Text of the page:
Below you can find RisingStack‘s collection of the most important Node.js news, projects, updates & security leaks from this week:
Scott Nonnenberg shared his 5 years of Node.js knowledge on topics, like Classes, NaN, Event Loop, Testing, Dependencies, and on failing to use New Relic to monitor Node.js apps.
After five years working with Node.js, I’ve learned a lot. I’ve already shared a few stories, but this time I wanted to focus on the ones I learned the hard way. Bugs, challenges, surprises, and the lessons you can apply to your own projects!
Node.js Streams come with a great power: You have an asynchronous way of dealing with input and output, and you can transform data in independent steps.
In this tutorial, I’ll walk you through the theory, and teach you how to use object stream transformables, just like Gulp does.
Over the last months, the Atom team has been working hard on improving one of the aspects of the editor our users care about the most: startup time.
We will first provide the reader with some background about why reducing startup time is a non-trivial task, then illustrate the optimizations we have shipped in Atom 1.17 (currently in beta) and, finally, describe what other improvements to expect in the future.
Today, we’re excited to announce that Trace, our Node.js monitoring & debugging tool is now free for open-source projects.
We know from experience that developing an open-source project is hard work, which requires a lot of knowledge and persistence. Trace will save a lot of time for those who use Node for their open-source projects.
As we’ve mentioned in the previous Node.js Weekly Update, V8 5.9 will be the first version with TurboFan + Ignition (TF+I) turned on by default.
As parts of the Node.js codebase have been tuned to CrankShaft, there will be a non trivial amount of churn to adapt to the new pipeline. This also creates a security risk as CrankShaft and FullCodeGen are no longer maintained by the V8 team or tested by the Chrome security team. If TF + I lands in Node.js 9.x backporting any changes to Node.js 8.x is going to prove extremely difficult and time consuming.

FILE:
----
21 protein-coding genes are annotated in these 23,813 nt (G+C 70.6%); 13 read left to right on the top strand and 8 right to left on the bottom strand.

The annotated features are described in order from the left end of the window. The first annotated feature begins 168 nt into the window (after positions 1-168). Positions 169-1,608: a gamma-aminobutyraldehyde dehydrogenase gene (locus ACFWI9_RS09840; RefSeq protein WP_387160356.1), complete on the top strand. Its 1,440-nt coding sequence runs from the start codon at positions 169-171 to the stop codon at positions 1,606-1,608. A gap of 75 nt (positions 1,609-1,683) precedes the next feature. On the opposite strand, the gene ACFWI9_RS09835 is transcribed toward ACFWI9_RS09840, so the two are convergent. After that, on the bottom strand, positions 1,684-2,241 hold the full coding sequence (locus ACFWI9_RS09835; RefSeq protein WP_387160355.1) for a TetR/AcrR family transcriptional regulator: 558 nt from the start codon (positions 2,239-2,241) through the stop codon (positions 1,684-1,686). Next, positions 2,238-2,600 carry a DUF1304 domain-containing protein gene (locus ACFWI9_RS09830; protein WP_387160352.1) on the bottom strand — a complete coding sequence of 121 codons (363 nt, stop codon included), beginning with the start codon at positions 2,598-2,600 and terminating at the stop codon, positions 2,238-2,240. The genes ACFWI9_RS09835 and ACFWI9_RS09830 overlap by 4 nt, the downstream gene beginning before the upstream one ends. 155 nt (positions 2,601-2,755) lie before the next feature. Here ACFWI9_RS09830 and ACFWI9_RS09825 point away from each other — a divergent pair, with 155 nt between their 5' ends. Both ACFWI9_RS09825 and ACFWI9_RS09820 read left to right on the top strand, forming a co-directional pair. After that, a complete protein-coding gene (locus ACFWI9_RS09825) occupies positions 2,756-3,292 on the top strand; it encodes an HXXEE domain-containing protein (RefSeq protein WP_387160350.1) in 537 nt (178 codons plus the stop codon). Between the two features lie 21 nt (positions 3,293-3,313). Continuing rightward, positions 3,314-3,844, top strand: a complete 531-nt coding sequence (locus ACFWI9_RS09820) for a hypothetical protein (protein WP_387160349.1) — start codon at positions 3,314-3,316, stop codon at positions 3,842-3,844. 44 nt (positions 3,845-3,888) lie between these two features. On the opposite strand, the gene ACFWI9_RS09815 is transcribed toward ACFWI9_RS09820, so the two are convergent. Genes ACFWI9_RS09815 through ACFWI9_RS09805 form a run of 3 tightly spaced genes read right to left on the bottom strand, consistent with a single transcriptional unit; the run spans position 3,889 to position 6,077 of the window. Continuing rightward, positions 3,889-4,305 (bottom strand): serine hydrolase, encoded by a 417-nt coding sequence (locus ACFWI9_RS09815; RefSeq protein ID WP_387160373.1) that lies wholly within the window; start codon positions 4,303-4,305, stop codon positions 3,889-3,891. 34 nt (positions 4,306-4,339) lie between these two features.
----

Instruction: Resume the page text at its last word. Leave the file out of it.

The Node.js Core Team decided that they should target 5.8 in 8.x release. The foundation will delay release with 3-4 weeks to allow forward compatible ABI to 6.0. Upgrade to TF+I as semver minor.
Code written with async functions benefits from superior readability, improved terseness and expressiveness, and unified error handling. No more nested callbacks, opaque Promise chains, and if (err) checks littering your code.
However, this pattern isn’t a panacea. It’s easy to do some things: iterate through single items, wait on a single result, run an array of promises in parallel. Other workflows require abstraction or state. I kept finding myself writing the same utility functions in each project: delays, throttled maps, skipping try/catch on optional operations, adapting to events or callbacks. Await, combined with these simple abstractions, yields readable yet powerful async workflows.
Node Summit 2017 will host the fifth annual NodeTalks. The conference will host leading technology and business experts from across the Node.js ecosystem who will present real-world case studies and talks that highlight the rapidly growing number of high profile companies and critical applications that rely on the Node.js ecosystem.
Security Vulnerabilities Discovered:
- ReDoS – decamelize package, versions >=1.1.0 <1.1.2
- ReDoS – useragent package, versions <2.1.12
- ReDoS – uri-js package, versions <3.0.0
- DoS – nes package, versions <6.4.1
- Insecure use of Tmp files – sync-exec package, ALL versions
- XSS – sanitize-html package, versions <1.2.3
- XSS – morris.js package, versions <=0.5.0
- Unsafe eval() – summit package, versions >=0.1.0
- Insecure Randomness – react-native-meteor-oauth package, ALL versions
Previously in the Node.js Weekly Update
In the previous Node.js Weekly Update we read interviews with Matt Loring & Mark Hinkle, read about tracking the growth of Open-Source & Mastering Node CLI..